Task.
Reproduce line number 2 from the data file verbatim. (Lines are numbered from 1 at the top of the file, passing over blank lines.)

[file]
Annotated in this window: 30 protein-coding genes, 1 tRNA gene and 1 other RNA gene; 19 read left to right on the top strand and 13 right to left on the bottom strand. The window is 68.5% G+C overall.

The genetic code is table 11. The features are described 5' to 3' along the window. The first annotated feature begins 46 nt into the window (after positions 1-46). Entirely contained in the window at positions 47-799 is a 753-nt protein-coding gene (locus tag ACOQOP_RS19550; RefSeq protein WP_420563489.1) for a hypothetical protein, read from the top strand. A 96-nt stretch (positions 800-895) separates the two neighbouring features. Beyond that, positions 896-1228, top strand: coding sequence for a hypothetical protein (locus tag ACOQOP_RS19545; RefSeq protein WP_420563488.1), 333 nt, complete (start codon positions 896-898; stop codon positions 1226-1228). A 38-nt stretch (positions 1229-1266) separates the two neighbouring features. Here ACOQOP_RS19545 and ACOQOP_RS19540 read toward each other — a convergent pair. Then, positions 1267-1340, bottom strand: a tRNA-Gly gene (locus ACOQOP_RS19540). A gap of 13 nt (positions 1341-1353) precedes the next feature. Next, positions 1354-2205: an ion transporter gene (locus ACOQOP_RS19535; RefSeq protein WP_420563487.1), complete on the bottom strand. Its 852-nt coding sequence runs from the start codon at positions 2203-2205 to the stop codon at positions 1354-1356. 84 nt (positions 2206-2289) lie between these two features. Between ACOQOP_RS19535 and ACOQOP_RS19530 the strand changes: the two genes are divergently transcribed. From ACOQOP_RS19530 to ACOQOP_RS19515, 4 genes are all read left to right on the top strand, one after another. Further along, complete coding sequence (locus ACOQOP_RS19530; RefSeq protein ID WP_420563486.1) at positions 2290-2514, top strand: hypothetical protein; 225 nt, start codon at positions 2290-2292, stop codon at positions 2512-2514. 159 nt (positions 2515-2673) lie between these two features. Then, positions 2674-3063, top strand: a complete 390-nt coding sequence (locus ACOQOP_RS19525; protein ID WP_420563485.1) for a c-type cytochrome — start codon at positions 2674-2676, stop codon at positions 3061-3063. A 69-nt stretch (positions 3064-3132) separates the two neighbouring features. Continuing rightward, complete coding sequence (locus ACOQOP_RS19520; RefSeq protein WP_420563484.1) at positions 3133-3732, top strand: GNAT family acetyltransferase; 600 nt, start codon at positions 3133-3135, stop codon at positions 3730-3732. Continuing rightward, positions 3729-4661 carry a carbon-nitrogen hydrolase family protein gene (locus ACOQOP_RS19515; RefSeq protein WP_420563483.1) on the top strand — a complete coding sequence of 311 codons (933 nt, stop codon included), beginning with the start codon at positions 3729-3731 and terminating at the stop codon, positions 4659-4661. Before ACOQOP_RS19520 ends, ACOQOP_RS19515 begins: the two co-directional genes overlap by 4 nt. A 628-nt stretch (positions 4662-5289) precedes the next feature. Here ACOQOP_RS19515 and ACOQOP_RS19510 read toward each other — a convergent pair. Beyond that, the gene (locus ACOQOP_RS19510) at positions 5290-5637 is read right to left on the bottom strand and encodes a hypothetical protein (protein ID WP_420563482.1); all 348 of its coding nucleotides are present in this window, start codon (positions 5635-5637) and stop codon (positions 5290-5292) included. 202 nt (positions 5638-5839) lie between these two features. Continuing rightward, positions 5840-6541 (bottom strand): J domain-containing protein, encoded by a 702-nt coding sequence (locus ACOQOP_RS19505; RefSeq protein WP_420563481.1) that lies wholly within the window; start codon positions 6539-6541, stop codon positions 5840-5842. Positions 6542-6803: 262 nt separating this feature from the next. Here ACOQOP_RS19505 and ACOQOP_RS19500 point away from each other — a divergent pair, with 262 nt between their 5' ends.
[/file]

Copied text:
The genetic code is table 11. The features are described 5' to 3' along the window. The first annotated feature begins 46 nt into the window (after positions 1-46). Entirely contained in the window at positions 47-799 is a 753-nt protein-coding gene (locus tag ACOQOP_RS19550; RefSeq protein WP_420563489.1) for a hypothetical protein, read from the top strand. A 96-nt stretch (positions 800-895) separates the two neighbouring features. Beyond that, positions 896-1228, top strand: coding sequence for a hypothetical protein (locus tag ACOQOP_RS19545; RefSeq protein WP_420563488.1), 333 nt, complete (start codon positions 896-898; stop codon positions 1226-1228). A 38-nt stretch (positions 1229-1266) separates the two neighbouring features. Here ACOQOP_RS19545 and ACOQOP_RS19540 read toward each other — a convergent pair. Then, positions 1267-1340, bottom strand: a tRNA-Gly gene (locus ACOQOP_RS19540). A gap of 13 nt (positions 1341-1353) precedes the next feature. Next, positions 1354-2205: an ion transporter gene (locus ACOQOP_RS19535; RefSeq protein WP_420563487.1), complete on the bottom strand. Its 852-nt coding sequence runs from the start codon at positions 2203-2205 to the stop codon at positions 1354-1356. 84 nt (positions 2206-2289) lie between these two features. Between ACOQOP_RS19535 and ACOQOP_RS19530 the strand changes: the two genes are divergently transcribed. From ACOQOP_RS19530 to ACOQOP_RS19515, 4 genes are all read left to right on the top strand, one after another. Further along, complete coding sequence (locus ACOQOP_RS19530; RefSeq protein ID WP_420563486.1) at positions 2290-2514, top strand: hypothetical protein; 225 nt, start codon at positions 2290-2292, stop codon at positions 2512-2514. 159 nt (positions 2515-2673) lie between these two features. Then, positions 2674-3063, top strand: a complete 390-nt coding sequence (locus ACOQOP_RS19525; protein ID WP_420563485.1) for a c-type cytochrome — start codon at positions 2674-2676, stop codon at positions 3061-3063. A 69-nt stretch (positions 3064-3132) separates the two neighbouring features. Continuing rightward, complete coding sequence (locus ACOQOP_RS19520; RefSeq protein WP_420563484.1) at positions 3133-3732, top strand: GNAT family acetyltransferase; 600 nt, start codon at positions 3133-3135, stop codon at positions 3730-3732. Continuing rightward, positions 3729-4661 carry a carbon-nitrogen hydrolase family protein gene (locus ACOQOP_RS19515; RefSeq protein WP_420563483.1) on the top strand — a complete coding sequence of 311 codons (933 nt, stop codon included), beginning with the start codon at positions 3729-3731 and terminating at the stop codon, positions 4659-4661. Before ACOQOP_RS19520 ends, ACOQOP_RS19515 begins: the two co-directional genes overlap by 4 nt. A 628-nt stretch (positions 4662-5289) precedes the next feature. Here ACOQOP_RS19515 and ACOQOP_RS19510 read toward each other — a convergent pair. Beyond that, the gene (locus ACOQOP_RS19510) at positions 5290-5637 is read right to left on the bottom strand and encodes a hypothetical protein (protein ID WP_420563482.1); all 348 of its coding nucleotides are present in this window, start codon (positions 5635-5637) and stop codon (positions 5290-5292) included. 202 nt (positions 5638-5839) lie between these two features. Continuing rightward, positions 5840-6541 (bottom strand): J domain-containing protein, encoded by a 702-nt coding sequence (locus ACOQOP_RS19505; RefSeq protein WP_420563481.1) that lies wholly within the window; start codon positions 6539-6541, stop codon positions 5840-5842. Positions 6542-6803: 262 nt separating this feature from the next. Here ACOQOP_RS19505 and ACOQOP_RS19500 point away from each other — a divergent pair, with 262 nt between their 5' ends.